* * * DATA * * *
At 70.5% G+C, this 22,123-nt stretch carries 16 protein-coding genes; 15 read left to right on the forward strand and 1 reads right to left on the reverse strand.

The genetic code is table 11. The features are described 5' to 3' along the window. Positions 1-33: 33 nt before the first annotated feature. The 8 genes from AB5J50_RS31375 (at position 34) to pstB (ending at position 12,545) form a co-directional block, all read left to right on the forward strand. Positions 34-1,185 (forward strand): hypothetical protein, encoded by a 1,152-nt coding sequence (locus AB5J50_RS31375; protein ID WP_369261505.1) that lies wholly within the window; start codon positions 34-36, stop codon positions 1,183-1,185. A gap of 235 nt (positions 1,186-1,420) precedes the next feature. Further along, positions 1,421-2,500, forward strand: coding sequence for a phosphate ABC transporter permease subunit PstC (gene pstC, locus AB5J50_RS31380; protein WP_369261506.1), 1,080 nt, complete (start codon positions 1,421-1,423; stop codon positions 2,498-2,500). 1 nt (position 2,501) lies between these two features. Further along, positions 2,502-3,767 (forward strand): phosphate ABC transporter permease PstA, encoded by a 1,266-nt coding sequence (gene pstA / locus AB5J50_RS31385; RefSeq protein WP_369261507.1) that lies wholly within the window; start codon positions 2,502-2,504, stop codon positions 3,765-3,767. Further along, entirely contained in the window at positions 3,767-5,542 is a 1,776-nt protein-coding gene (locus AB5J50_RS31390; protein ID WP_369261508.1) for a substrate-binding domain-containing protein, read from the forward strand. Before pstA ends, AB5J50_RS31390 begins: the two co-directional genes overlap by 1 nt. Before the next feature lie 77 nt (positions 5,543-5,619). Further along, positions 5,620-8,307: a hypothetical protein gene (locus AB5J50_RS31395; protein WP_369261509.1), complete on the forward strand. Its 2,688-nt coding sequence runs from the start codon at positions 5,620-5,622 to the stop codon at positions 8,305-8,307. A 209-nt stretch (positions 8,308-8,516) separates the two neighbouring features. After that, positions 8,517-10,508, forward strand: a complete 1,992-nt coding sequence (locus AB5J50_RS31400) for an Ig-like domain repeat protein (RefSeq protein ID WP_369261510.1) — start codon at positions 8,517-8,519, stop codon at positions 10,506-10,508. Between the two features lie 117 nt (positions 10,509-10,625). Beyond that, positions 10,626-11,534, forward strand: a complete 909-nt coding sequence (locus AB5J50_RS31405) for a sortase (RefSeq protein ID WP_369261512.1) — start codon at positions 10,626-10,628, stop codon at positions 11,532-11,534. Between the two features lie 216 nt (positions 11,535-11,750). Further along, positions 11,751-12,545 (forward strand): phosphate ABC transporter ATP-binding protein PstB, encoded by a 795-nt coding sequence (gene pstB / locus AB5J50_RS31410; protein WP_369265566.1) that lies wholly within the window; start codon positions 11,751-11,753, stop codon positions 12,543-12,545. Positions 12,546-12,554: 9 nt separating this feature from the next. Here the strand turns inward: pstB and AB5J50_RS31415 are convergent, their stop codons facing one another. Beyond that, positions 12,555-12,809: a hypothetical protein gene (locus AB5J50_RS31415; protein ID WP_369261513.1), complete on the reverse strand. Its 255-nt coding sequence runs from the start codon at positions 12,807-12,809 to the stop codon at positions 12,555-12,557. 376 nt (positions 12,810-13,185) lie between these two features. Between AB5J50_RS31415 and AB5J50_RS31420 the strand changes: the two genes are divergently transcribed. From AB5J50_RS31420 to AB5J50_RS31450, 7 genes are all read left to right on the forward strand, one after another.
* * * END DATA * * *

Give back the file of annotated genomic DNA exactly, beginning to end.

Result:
At 70.5% G+C, this 22,123-nt stretch carries 16 protein-coding genes; 15 read left to right on the forward strand and 1 reads right to left on the reverse strand.

The genetic code is table 11. The features are described 5' to 3' along the window. Positions 1-33: 33 nt before the first annotated feature. The 8 genes from AB5J50_RS31375 (at position 34) to pstB (ending at position 12,545) form a co-directional block, all read left to right on the forward strand. Positions 34-1,185 (forward strand): hypothetical protein, encoded by a 1,152-nt coding sequence (locus AB5J50_RS31375; protein ID WP_369261505.1) that lies wholly within the window; start codon positions 34-36, stop codon positions 1,183-1,185. A gap of 235 nt (positions 1,186-1,420) precedes the next feature. Further along, positions 1,421-2,500, forward strand: coding sequence for a phosphate ABC transporter permease subunit PstC (gene pstC, locus AB5J50_RS31380; protein WP_369261506.1), 1,080 nt, complete (start codon positions 1,421-1,423; stop codon positions 2,498-2,500). 1 nt (position 2,501) lies between these two features. Further along, positions 2,502-3,767 (forward strand): phosphate ABC transporter permease PstA, encoded by a 1,266-nt coding sequence (gene pstA / locus AB5J50_RS31385; RefSeq protein WP_369261507.1) that lies wholly within the window; start codon positions 2,502-2,504, stop codon positions 3,765-3,767. Further along, entirely contained in the window at positions 3,767-5,542 is a 1,776-nt protein-coding gene (locus AB5J50_RS31390; protein ID WP_369261508.1) for a substrate-binding domain-containing protein, read from the forward strand. Before pstA ends, AB5J50_RS31390 begins: the two co-directional genes overlap by 1 nt. Before the next feature lie 77 nt (positions 5,543-5,619). Further along, positions 5,620-8,307: a hypothetical protein gene (locus AB5J50_RS31395; protein WP_369261509.1), complete on the forward strand. Its 2,688-nt coding sequence runs from the start codon at positions 5,620-5,622 to the stop codon at positions 8,305-8,307. A 209-nt stretch (positions 8,308-8,516) separates the two neighbouring features. After that, positions 8,517-10,508, forward strand: a complete 1,992-nt coding sequence (locus AB5J50_RS31400) for an Ig-like domain repeat protein (RefSeq protein ID WP_369261510.1) — start codon at positions 8,517-8,519, stop codon at positions 10,506-10,508. Between the two features lie 117 nt (positions 10,509-10,625). Beyond that, positions 10,626-11,534, forward strand: a complete 909-nt coding sequence (locus AB5J50_RS31405) for a sortase (RefSeq protein ID WP_369261512.1) — start codon at positions 10,626-10,628, stop codon at positions 11,532-11,534. Between the two features lie 216 nt (positions 11,535-11,750). Further along, positions 11,751-12,545 (forward strand): phosphate ABC transporter ATP-binding protein PstB, encoded by a 795-nt coding sequence (gene pstB / locus AB5J50_RS31410; protein WP_369265566.1) that lies wholly within the window; start codon positions 11,751-11,753, stop codon positions 12,543-12,545. Positions 12,546-12,554: 9 nt separating this feature from the next. Here the strand turns inward: pstB and AB5J50_RS31415 are convergent, their stop codons facing one another. Beyond that, positions 12,555-12,809: a hypothetical protein gene (locus AB5J50_RS31415; protein ID WP_369261513.1), complete on the reverse strand. Its 255-nt coding sequence runs from the start codon at positions 12,807-12,809 to the stop codon at positions 12,555-12,557. 376 nt (positions 12,810-13,185) lie between these two features. Between AB5J50_RS31415 and AB5J50_RS31420 the strand changes: the two genes are divergently transcribed. From AB5J50_RS31420 to AB5J50_RS31450, 7 genes are all read left to right on the forward strand, one after another.